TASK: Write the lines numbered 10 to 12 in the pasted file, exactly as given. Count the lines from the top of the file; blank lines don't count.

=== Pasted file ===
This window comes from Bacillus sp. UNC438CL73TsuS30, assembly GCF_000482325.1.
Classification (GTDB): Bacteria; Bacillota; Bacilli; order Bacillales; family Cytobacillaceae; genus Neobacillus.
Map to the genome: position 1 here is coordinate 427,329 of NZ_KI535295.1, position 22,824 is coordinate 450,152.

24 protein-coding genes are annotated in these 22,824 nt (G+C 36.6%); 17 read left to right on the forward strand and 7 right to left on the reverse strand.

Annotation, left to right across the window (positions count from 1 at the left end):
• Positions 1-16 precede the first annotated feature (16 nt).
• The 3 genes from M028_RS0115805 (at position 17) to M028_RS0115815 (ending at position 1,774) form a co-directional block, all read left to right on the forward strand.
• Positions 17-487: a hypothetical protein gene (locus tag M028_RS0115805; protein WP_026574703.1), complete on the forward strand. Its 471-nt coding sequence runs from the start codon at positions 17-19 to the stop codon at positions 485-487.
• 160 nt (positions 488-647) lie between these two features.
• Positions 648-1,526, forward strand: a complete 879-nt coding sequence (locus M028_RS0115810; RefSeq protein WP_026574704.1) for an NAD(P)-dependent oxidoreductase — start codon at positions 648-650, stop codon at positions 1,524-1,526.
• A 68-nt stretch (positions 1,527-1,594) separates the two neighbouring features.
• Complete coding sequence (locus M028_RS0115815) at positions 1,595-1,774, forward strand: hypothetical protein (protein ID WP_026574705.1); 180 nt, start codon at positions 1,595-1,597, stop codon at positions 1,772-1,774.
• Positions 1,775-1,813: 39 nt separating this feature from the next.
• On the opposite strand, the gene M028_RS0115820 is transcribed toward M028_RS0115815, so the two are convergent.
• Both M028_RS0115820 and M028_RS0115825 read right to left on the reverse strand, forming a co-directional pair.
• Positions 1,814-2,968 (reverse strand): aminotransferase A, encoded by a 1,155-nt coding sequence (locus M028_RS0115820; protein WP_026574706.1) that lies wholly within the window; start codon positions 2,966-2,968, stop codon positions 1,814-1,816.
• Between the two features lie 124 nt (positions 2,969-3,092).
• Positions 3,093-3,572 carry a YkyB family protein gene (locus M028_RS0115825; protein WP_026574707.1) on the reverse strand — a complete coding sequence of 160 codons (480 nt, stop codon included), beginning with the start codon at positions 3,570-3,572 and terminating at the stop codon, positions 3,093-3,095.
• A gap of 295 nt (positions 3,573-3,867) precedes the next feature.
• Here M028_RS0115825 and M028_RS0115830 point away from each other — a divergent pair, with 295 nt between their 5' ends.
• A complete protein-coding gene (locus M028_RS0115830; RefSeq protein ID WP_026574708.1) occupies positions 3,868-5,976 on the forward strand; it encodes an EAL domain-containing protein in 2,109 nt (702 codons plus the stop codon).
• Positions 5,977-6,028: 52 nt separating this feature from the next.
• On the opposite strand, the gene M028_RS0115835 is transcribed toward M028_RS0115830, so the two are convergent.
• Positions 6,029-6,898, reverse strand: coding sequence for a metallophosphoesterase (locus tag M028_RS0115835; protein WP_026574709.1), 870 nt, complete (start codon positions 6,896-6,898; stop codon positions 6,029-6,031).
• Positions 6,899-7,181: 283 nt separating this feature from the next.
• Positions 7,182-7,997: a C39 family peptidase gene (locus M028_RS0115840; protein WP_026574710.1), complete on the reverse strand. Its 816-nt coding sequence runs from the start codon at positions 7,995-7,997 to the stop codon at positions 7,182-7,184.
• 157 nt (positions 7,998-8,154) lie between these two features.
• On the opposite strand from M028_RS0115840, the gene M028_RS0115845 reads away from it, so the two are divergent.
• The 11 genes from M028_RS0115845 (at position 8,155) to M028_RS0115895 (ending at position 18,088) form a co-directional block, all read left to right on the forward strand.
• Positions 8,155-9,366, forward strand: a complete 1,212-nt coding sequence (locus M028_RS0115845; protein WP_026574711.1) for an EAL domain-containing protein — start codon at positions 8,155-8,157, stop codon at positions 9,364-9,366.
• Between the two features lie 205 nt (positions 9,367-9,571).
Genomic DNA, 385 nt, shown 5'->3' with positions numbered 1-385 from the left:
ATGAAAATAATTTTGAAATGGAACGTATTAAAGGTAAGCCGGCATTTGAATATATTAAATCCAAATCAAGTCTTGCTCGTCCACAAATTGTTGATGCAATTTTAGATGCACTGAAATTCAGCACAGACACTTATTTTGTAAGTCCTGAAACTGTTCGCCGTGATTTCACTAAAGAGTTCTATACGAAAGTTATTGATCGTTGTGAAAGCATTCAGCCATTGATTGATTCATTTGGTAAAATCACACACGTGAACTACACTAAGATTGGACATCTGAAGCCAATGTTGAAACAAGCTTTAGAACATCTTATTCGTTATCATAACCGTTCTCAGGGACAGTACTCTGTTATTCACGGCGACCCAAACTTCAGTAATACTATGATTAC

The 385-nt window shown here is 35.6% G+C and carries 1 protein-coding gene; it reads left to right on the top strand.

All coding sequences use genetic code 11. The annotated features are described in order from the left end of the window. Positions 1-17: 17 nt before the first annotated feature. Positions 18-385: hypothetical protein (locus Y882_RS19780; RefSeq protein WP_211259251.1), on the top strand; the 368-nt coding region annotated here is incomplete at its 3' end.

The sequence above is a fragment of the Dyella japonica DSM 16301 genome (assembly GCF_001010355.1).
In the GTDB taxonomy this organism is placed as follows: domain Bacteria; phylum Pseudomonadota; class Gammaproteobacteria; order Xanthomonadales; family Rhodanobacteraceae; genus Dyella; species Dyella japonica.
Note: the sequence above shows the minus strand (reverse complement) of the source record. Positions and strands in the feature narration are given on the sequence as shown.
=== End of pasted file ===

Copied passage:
• Positions 648-1,526, forward strand: a complete 879-nt coding sequence (locus M028_RS0115810; RefSeq protein WP_026574704.1) for an NAD(P)-dependent oxidoreductase — start codon at positions 648-650, stop codon at positions 1,524-1,526.
• A 68-nt stretch (positions 1,527-1,594) separates the two neighbouring features.
• Complete coding sequence (locus M028_RS0115815) at positions 1,595-1,774, forward strand: hypothetical protein (protein ID WP_026574705.1); 180 nt, start codon at positions 1,595-1,597, stop codon at positions 1,772-1,774.